Last January my foodie friend Terry cooked a recipe I’d sent him: rice and beans, Brazilian style. After that, I thought it would be lovely to cook something he would send me the recipe for, and to have some of this witty text and beautiful photos around here.
Terry, time for you to take the stage:
"When Patricia graciously invited me to do a post here at Technicolor Kitchen, it was still winter in Chicago, where Blue Kitchen is based. Naturally, I thought of roasts and stews and other hearty cold weather fare. Then I remembered that it was summertime in Brazil. The Internet has made the world seem so tiny that I sometimes forget how big it really is.
So next I thought of this dish, one of my summer favorites--a quick, colorful pasta that makes a great lunch or light supper. And the only thing you cook is the pasta, so the kitchen doesn't get too hot. A great idea, except that I was in the middle of moving--hunting for an apartment, packing, painting, deciding what to keep and what to get rid of... and then the actual move itself. Now that I'm finally getting around to sharing the recipe, it's autumn in Brazil. Oh, well. It's still pretty tasty, no matter when you make it.
In Italy, a no-cook pasta sauce like this is called a salsa cruda. The room temperature sauce slightly cools the cooked pasta, and the pasta slightly warms the sauce, making for a meal that feels less heavy than many pasta dishes. The shells catch bits of tuna, the capers and other ingredients, delivering big taste with each bite.
A note about the tuna. For this dish, bring out the good stuff--quality tuna packed in olive oil. The olive oil becomes part of the sauce. I use a brand imported from Italy. As you can see in the photo, the quality of the flesh is far superior to the ground-up mush you often find in canned tuna.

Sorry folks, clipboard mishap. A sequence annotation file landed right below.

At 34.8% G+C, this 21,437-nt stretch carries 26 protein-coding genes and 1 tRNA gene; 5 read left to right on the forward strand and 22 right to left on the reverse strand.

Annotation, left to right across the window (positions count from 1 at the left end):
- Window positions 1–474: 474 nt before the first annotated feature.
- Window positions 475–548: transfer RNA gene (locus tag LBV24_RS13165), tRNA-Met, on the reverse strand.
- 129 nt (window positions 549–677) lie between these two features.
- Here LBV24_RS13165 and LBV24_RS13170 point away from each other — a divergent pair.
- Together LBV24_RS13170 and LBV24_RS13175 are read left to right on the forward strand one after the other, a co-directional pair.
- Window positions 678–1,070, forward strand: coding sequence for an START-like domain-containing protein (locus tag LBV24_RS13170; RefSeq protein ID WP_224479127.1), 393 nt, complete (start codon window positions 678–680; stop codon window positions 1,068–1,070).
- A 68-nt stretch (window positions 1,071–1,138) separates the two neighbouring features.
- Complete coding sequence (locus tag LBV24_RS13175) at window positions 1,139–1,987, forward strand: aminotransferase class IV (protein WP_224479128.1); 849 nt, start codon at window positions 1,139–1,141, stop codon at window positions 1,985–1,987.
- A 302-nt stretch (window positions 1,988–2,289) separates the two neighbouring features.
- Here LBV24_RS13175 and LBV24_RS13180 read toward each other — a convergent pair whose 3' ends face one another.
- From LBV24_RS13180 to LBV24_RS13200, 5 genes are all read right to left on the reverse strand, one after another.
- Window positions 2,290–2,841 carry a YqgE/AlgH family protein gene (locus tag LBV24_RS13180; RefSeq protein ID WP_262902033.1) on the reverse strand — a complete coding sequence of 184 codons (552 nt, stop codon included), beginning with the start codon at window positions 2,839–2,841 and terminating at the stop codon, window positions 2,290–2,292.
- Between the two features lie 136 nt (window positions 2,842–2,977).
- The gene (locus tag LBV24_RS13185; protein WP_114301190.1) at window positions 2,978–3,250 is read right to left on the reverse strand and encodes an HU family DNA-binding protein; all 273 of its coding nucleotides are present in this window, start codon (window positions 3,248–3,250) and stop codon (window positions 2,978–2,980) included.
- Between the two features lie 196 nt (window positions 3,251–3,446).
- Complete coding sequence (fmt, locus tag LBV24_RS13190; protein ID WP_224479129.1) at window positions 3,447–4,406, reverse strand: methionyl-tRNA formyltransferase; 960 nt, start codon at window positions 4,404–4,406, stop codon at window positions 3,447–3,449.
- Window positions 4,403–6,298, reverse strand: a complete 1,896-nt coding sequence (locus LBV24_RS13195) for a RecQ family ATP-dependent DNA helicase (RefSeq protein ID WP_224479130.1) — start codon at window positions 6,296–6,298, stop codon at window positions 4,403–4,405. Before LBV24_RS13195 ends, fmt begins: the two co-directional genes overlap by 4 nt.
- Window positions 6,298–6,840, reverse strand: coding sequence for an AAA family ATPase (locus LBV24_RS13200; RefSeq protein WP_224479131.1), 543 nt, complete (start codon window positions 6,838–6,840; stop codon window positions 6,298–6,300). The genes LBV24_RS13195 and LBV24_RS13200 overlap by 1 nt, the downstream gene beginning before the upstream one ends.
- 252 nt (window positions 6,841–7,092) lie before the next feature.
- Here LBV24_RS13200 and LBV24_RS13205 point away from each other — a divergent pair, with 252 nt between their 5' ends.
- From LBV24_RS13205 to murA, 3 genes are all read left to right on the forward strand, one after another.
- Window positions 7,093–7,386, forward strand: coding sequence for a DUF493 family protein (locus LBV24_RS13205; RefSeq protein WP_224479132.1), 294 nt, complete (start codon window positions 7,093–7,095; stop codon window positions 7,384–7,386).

photo by Terry B
Pasta shells with Italian tuna and artichokes
2 6-ounce (168g) cans imported Italian tuna in olive oil
1 6-ounce (168g) jar artichoke hearts, drained, bigger pieces sliced in half lengthwise
¼ cup capers, drained
grated zest and juice of 1 lemon
1 large garlic clove, minced
½ cup chopped fresh flat-leaf parsley leaves
freshly ground black pepper to taste
340g (12 ounces) medium pasta shells
Bring a large pot of water to boil to cook pasta. While water is coming to a boil, mix the salsa cruda ingredients in a large bowl, big enough to hold the pasta as well, once it's cooked. Do not drain the tuna--add the olive oil it's packed in to the bowl. Break up larger chunks of tuna into bite-sized pieces.
When water comes to boil, salt it generously, then cook pasta according to package directions, until al dente. Drain pasta, add to salsa cruda and toss. As the hot pasta mixes with the salsa, the fragrances you'd been noticing as you worked with the ingredients will explode. Garlic, lemon, parsley, tuna, artichoke hearts... and my favorite, the briny tang of the capers. Divide into four pasta bowls or plates and serve."
My thoughts about the dish: it’s just delicious! João had a big plate of pasta and kept saying how wonderful it tasted – and it’s so hard to cook for him sometimes.
I had seconds, Terry, and I wasn’t supposed to. :)
These are the things I had different from the recipe:
- I couldn’t find Italian tuna, so I bought a Spanish one that was packed in extra virgin olive oil. Very tasty and quite similar to the photo Terry sent me;
- I love capers, so I used a bit more than the amount on the recipe;
- I’m a basil worshiper so I added a handful of leaves to the salsa cruda.
This is my version of Terry's pasta:
Terry, this post was so much fun! I’m hoping we can do this again sometime!